4) The jury is still out on in-flight Wi-fi, and if I had to guess, we won’t see much more uptake than we have now.  Continental has canceled their wi-fi plans.  JetBlue has kept it to their one plane.  The industry seems ambivalent about in-flight wi-fi.  While customers who use it (especially on tech-friendly Virgin America) are happy with it, uptake rates are low and airlines are now focusing on rolling out in-flight TV at the expense of in-flight wi-fi.  As I heard some airline exec say — only some people have laptops with them, but everyone can watch TV.

5) US Airlines are focused on making their international premium classes just good enough, not world class.  And that’s fine, so please stop complaining about it.  Continental, United, Delta, US Airways and American have all begun the process of installing flat-bed seats on some of their premium cabins on international routes.  No matter what they do, they will not be putting in first class like you see on Singapore or Emirates.  Their service will not be as polished, and their food will not be as extravagant.  Get over it.  Their premium cabins are headed in the right direction and, compared with those other airlines, they are priced where US travelers are willing to pay for them.  You want to pay (hahahhahahahha) or use your miles on an alliance partner, enjoy!  But it’s time to stop complaining about the premium product.  The airlines have made it exactly as good as it needs to be to stay competitive.  If you were running their airline, you’d do the same thing.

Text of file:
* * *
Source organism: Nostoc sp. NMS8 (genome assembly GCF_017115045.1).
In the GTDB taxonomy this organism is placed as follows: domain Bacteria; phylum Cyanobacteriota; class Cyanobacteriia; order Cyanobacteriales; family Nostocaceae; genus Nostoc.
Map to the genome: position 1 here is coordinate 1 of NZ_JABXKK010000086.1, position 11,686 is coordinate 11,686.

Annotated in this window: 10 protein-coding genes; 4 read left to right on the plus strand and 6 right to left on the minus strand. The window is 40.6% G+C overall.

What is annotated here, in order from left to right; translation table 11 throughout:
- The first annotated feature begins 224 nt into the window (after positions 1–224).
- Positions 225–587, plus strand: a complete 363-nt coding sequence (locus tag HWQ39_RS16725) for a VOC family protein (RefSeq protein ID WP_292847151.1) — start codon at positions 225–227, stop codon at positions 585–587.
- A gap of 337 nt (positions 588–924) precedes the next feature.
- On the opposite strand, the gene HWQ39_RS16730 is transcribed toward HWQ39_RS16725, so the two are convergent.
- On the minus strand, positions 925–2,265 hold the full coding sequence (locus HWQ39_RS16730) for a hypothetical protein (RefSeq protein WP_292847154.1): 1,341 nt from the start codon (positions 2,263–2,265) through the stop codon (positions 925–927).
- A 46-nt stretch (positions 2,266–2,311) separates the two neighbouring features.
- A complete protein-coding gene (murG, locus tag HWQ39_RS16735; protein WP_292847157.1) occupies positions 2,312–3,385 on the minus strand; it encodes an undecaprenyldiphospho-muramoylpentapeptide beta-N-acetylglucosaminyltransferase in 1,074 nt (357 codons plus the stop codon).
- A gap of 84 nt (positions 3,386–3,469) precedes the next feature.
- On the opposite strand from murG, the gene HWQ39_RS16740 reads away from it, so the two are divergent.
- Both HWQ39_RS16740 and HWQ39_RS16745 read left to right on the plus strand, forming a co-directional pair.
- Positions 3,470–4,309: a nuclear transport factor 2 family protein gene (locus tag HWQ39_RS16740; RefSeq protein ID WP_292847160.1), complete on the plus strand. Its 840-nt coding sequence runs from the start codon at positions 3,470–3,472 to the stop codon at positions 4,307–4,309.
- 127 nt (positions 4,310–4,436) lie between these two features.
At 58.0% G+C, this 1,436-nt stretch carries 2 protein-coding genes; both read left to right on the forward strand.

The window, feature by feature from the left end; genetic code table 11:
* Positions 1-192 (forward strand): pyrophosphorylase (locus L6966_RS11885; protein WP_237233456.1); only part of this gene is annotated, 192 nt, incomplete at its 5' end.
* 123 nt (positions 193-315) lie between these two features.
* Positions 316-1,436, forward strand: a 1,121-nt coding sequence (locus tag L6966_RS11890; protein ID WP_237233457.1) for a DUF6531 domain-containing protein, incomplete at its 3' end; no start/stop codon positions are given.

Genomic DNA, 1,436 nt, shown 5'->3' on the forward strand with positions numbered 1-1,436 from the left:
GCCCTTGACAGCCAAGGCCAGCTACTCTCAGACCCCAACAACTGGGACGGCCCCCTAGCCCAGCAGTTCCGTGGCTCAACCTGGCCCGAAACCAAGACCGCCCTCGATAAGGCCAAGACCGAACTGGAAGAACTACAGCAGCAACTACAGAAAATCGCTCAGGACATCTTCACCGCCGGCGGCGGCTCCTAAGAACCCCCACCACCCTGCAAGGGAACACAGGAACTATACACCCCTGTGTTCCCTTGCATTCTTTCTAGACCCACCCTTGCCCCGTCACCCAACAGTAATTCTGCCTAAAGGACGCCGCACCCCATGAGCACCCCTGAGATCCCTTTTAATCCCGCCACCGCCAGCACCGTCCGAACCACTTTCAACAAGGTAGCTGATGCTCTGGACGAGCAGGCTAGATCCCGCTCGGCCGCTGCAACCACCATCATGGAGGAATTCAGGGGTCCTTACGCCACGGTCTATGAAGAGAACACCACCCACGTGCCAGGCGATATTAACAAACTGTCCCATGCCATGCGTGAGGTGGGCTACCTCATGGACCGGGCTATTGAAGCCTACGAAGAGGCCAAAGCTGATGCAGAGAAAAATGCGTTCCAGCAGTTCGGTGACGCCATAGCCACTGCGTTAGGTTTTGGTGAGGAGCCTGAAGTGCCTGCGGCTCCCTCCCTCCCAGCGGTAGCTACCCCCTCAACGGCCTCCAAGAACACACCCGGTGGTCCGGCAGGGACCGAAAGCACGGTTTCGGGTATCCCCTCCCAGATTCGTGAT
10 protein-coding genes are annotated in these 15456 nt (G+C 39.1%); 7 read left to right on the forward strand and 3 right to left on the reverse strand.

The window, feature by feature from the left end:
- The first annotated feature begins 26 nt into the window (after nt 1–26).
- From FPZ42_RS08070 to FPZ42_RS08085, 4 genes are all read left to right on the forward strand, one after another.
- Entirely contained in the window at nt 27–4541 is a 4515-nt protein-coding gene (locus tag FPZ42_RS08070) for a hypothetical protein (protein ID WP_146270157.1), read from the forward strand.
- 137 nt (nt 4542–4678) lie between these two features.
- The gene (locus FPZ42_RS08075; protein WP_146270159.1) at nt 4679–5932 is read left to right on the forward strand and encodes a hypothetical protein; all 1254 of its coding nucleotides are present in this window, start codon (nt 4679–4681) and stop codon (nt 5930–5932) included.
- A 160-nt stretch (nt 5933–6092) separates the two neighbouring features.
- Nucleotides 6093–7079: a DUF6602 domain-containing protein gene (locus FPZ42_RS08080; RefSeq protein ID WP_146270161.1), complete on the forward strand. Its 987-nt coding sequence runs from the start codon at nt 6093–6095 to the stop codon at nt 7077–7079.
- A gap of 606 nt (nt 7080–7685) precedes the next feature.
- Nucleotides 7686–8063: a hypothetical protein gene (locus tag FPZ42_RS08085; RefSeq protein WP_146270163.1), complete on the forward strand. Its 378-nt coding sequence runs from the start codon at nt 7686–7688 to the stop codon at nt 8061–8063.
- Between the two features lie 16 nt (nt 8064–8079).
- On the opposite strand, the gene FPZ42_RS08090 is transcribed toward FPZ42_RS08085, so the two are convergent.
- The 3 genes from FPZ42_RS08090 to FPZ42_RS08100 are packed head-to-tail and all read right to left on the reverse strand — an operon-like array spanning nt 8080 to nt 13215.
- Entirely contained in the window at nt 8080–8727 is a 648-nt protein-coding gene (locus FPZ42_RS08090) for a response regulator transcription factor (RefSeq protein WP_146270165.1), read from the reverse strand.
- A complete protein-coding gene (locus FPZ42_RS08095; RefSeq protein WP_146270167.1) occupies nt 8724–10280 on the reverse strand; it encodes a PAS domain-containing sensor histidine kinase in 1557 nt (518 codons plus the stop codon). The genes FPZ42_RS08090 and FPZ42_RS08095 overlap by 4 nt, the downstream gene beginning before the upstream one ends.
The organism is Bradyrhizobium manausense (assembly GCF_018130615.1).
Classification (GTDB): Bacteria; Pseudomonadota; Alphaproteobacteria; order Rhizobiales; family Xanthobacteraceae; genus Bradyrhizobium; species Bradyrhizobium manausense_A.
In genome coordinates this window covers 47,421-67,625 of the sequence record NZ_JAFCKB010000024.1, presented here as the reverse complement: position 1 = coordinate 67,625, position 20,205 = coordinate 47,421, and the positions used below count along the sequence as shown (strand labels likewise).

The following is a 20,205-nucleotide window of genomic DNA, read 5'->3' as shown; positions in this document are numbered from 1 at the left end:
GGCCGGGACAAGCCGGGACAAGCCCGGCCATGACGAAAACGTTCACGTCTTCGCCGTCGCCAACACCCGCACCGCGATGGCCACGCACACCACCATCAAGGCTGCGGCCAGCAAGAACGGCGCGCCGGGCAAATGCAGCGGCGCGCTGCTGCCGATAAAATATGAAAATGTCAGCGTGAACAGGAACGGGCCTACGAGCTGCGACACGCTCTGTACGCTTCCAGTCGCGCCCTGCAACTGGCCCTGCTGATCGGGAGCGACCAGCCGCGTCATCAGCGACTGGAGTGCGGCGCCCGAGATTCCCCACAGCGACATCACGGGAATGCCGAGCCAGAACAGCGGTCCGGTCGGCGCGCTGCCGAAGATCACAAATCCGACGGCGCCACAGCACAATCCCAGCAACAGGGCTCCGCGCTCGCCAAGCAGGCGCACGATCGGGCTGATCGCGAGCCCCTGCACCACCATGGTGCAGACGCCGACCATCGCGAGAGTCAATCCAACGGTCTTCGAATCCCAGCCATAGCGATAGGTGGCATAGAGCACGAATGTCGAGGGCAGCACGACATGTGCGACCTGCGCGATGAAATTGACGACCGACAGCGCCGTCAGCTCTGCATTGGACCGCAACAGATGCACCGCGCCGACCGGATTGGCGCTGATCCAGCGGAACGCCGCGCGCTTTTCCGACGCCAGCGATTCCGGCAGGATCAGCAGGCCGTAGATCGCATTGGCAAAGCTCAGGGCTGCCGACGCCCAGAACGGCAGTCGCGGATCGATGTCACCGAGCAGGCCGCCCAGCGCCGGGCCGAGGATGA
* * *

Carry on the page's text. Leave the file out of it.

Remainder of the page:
As a final wrap up, Gary Leff at View from the Wing wrote something to me earlier this year that’s stuck with me.  He said something to the effect of:  It requires so little work to make your traveling experience so much better.  Meaning, there are plenty of ways to get Elite status for free or almost no flying (Aegean Airlines, thanks), allowing you to board first and check your bags for free.  Marriott is offering free Gold status right now.  The 100,000 mile BA credit card.  I just spent a night (and a flight) for free at the Mandarin Oriental Las Vegas with the Expedia Canada deal.  And on and on.  These deals come up all the time.  Paying even a small amount of attention can make your flying life so much better.

Have a great new year, and we’ll see you in 2011.

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  1. Where’s the best place to be “paying even a small amount of attention” to find out about all of these deals?

  2. The Mandarin Oriental? I kind of think the Strip is more the dope spot……